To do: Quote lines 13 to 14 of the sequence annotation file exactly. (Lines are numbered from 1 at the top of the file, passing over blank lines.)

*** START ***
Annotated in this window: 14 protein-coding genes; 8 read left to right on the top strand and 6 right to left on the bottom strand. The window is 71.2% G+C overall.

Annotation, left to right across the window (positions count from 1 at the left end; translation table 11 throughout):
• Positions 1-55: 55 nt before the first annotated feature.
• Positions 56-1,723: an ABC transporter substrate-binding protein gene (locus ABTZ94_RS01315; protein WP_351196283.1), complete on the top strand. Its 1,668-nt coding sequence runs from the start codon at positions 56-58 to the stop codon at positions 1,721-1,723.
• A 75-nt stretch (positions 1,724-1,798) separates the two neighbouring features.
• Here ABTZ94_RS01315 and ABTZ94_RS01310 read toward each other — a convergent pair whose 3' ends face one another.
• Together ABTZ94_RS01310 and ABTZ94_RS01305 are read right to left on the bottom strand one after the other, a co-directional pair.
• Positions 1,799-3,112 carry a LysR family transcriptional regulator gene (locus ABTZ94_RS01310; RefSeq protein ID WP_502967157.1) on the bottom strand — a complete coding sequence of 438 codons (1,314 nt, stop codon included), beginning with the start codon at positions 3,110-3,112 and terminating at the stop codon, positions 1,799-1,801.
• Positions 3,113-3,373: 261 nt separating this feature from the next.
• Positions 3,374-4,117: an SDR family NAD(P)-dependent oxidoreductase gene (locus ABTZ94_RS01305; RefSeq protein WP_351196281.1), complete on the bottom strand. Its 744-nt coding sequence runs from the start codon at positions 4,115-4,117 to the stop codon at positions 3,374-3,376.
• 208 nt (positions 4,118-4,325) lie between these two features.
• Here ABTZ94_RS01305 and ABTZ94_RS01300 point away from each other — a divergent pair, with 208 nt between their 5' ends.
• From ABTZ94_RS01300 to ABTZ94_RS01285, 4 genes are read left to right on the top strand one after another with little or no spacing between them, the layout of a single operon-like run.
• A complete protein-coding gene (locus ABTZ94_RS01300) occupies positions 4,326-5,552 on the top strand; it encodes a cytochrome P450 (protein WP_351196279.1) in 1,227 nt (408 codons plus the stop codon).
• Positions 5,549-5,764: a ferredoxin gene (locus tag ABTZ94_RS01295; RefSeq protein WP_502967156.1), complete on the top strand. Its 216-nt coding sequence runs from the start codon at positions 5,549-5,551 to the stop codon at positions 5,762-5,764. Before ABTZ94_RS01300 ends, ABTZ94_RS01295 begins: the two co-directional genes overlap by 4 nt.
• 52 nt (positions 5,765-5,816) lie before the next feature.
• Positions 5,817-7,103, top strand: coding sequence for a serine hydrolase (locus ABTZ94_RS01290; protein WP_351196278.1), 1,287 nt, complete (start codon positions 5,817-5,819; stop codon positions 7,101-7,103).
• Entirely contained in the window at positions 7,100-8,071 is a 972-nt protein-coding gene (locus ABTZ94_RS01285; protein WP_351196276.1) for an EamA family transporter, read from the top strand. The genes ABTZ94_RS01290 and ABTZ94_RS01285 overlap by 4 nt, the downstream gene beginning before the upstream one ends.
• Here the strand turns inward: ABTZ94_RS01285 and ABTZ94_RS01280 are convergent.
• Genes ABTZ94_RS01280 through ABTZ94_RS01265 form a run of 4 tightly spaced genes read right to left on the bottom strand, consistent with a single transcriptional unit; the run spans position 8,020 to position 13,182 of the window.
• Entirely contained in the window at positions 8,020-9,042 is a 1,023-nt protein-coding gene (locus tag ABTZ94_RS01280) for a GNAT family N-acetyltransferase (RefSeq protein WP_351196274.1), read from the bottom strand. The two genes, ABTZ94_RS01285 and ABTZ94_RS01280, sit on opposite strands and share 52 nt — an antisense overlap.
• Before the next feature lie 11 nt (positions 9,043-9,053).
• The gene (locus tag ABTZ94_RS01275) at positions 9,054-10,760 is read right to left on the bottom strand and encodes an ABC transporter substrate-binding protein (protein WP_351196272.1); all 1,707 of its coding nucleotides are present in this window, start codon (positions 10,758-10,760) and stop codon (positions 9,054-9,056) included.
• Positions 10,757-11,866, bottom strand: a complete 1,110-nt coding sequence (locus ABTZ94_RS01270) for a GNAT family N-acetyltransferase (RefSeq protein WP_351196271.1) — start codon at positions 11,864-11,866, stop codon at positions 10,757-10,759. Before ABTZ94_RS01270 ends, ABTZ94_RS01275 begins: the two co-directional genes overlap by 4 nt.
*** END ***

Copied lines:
• From ABTZ94_RS01300 to ABTZ94_RS01285, 4 genes are read left to right on the top strand one after another with little or no spacing between them, the layout of a single operon-like run.
• A complete protein-coding gene (locus ABTZ94_RS01300) occupies positions 4,326-5,552 on the top strand; it encodes a cytochrome P450 (protein WP_351196279.1) in 1,227 nt (408 codons plus the stop codon).